As it so happens, the current most optimal route between Cumberland and Pittsburgh actually utilizes 20 miles of good, old-fashioned two-lane blacktop, a navigational anomaly in this day and age. Beginning at the border with Maryland, Pennsylvania Route 160 jaggedly hypotenuses northwest, ascending the Allegheny Front to meet U.S. 219 a few miles outside Somerset. From there, I am only required to endure less than an hour on the dreaded Turnpike to get home.

From the Mason-Dixon Line, PA 160 climbs steadily through an outpost called Wellersburg (pop. 176). Then this textbook "Blue Highway" twists and turns, rolls and rises, dips and dives through classic southwestern Pennsylvania countryside dotted with farmsteads that have fought the topography for generations just to eke out a livelihood.

This is a drive I've made dozens of times now, and it never gets old. I've done it in every season, through the stark, bare winter, above the damp, blooming spring, amidst the lightning streaks of a summer storm, under the cover of glorious autumn color. I've done it sliding through torrential downpours, immersed in fluffy falling snowflakes, battling fog as thick as blood, and I've done it on some of the most spectacularly beautiful days you could imagine.

But what makes this route truly special, to me, is the nearly ubiquitous presence of what I opine to be one of the most graceful sights that can be found in nature. It is, shockingly and ironically, a man-made feature, the first of which comes into view perched at the top of the ridge above Wellersburg. It is a windmill, sleek and sterile white, its three narrow propeller blades churning through the calm sky. Up close, the true force of the circular motion can be discerned, a steady whomp, whomp, whomp exhaled as the air is displaced. From the distance of the road, however, it looks merely a lazy pantomime.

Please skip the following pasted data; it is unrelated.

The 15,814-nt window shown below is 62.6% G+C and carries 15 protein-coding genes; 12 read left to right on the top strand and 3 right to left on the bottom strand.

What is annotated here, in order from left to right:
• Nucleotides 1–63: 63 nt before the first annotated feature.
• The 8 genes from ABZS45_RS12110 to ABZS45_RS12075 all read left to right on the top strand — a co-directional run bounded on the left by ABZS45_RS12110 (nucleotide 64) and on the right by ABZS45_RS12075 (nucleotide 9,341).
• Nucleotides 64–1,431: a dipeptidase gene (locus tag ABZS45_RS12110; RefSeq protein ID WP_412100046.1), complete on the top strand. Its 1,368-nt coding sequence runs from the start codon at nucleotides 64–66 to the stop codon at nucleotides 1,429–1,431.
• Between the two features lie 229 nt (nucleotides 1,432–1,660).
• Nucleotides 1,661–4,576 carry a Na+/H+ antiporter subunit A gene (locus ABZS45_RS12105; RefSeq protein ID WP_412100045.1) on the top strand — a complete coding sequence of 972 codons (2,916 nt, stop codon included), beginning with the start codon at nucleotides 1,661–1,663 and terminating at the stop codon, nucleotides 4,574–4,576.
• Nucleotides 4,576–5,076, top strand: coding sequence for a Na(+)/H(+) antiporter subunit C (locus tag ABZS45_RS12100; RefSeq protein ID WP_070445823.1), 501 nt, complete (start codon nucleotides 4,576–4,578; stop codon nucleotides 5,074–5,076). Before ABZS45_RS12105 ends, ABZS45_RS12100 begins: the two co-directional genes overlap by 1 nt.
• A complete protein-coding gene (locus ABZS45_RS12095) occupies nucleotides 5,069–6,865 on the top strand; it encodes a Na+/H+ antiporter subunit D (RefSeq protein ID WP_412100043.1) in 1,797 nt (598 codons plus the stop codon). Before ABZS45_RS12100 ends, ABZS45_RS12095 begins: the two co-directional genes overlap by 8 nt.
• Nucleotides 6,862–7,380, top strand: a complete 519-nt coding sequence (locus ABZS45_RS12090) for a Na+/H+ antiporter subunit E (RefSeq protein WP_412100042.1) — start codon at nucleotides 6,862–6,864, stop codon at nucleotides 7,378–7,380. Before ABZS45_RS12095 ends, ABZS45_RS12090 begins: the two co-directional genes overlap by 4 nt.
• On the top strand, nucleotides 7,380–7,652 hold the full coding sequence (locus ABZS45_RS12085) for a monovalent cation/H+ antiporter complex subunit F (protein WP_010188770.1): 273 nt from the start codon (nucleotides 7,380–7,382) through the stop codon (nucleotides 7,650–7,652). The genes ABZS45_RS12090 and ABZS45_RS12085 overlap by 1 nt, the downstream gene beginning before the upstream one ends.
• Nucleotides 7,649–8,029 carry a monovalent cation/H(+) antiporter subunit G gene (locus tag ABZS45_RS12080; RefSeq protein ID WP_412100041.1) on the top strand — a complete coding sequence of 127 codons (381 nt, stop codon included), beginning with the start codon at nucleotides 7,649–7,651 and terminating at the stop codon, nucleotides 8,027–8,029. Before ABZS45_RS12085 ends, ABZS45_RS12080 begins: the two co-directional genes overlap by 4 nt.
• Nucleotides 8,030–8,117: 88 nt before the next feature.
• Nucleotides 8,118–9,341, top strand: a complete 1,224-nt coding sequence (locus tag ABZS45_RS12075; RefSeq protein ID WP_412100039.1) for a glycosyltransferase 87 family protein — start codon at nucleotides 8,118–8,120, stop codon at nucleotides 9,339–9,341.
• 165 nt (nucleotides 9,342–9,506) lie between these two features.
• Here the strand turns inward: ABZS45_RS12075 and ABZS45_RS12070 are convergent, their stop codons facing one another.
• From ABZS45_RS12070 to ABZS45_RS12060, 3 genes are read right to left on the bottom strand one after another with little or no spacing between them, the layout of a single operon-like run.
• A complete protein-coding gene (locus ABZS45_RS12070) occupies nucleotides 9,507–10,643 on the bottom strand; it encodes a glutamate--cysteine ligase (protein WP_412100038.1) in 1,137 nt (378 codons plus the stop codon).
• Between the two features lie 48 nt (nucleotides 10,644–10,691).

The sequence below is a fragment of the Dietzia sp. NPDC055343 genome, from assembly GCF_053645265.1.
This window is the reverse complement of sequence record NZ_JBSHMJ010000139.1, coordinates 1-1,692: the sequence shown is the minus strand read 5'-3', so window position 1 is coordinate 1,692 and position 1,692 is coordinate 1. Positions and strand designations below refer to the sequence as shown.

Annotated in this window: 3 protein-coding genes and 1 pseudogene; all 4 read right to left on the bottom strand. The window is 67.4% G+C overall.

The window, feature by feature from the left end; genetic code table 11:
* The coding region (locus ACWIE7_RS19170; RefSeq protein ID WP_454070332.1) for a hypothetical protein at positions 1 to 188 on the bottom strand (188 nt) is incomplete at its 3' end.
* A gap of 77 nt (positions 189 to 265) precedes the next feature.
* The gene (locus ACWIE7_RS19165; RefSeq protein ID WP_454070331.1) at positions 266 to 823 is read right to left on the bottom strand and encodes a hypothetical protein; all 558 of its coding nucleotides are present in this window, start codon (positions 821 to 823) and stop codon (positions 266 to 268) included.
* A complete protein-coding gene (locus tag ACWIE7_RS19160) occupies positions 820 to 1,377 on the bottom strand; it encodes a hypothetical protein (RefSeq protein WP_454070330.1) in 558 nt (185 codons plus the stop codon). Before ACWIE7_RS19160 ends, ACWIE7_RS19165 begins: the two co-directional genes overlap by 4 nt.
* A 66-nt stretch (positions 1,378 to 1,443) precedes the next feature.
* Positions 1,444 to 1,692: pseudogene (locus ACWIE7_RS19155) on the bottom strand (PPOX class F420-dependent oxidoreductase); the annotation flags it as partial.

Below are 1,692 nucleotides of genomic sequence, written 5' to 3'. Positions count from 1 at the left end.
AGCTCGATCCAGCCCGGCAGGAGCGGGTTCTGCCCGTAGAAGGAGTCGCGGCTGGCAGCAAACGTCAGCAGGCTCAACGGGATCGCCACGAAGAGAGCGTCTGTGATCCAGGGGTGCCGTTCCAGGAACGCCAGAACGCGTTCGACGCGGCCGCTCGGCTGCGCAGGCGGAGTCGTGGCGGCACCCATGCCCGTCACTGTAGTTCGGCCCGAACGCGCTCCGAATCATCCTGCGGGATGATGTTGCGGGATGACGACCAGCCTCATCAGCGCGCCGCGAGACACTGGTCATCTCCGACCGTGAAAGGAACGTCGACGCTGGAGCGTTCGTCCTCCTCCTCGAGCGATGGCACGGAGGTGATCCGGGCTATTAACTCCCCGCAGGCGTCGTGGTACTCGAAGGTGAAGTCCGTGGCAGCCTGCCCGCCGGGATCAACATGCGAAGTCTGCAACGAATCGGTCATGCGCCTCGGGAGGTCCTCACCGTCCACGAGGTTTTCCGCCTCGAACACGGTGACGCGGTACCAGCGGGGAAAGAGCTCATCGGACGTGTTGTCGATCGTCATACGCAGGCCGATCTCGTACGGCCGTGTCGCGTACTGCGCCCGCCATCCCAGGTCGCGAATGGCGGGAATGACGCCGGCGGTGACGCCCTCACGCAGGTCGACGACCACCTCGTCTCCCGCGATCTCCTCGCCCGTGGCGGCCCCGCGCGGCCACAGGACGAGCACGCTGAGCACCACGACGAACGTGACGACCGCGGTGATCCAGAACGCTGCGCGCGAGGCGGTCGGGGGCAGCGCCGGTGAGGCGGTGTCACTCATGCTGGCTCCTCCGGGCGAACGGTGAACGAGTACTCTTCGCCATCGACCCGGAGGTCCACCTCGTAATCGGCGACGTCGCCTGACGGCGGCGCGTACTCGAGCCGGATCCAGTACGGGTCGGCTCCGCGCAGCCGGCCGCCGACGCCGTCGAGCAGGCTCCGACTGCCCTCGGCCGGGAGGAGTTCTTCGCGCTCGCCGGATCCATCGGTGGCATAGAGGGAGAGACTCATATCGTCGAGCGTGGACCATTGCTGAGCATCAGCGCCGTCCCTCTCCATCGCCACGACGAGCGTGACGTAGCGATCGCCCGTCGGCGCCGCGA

Somerset County has emerged as something of an epicenter for Pennsylvania's budding wind energy sector, and no fewer than three different wind farms flank this portion of PA 160 as it snakes through the region. At times, vehicles pass close enough to a turbine that the driver is able to truly appreciate the enormous scale of the contraption. At other spots, the road offers panoramic vistas of entire colonies, strung out in an orderly fashion like army sentinels along a distant hilltop, making it easy to see how Cervantes would have been inspired four centuries ago. For the duration of this jaunt the windmills are almost never out of sight, elegant travel companions along this country road.

If I'm lucky - if the weather is cooperative and there's no one in front of me - I can treat this stretch like my own personal autobahn. In fact, there is no speed limit posted at any point beyond Wellersburg (though an admission must be made that rural state highways in Pennsylvania do carry a standard speed limit of 55 mph unless otherwise posted). I can take the curves at speeds that cause the yellow advisory signs to turn a shade of blushing crimson. I know which rises to hit hard to experience that exhilarating drop in my stomach upon descending the other side, as on a roller coaster. If I do happen to come up behind a slowpoke, well, that's alright, too. After all, getting somewhere as quickly as possible isn’t the point of a road like this. There's the Turnpike for that.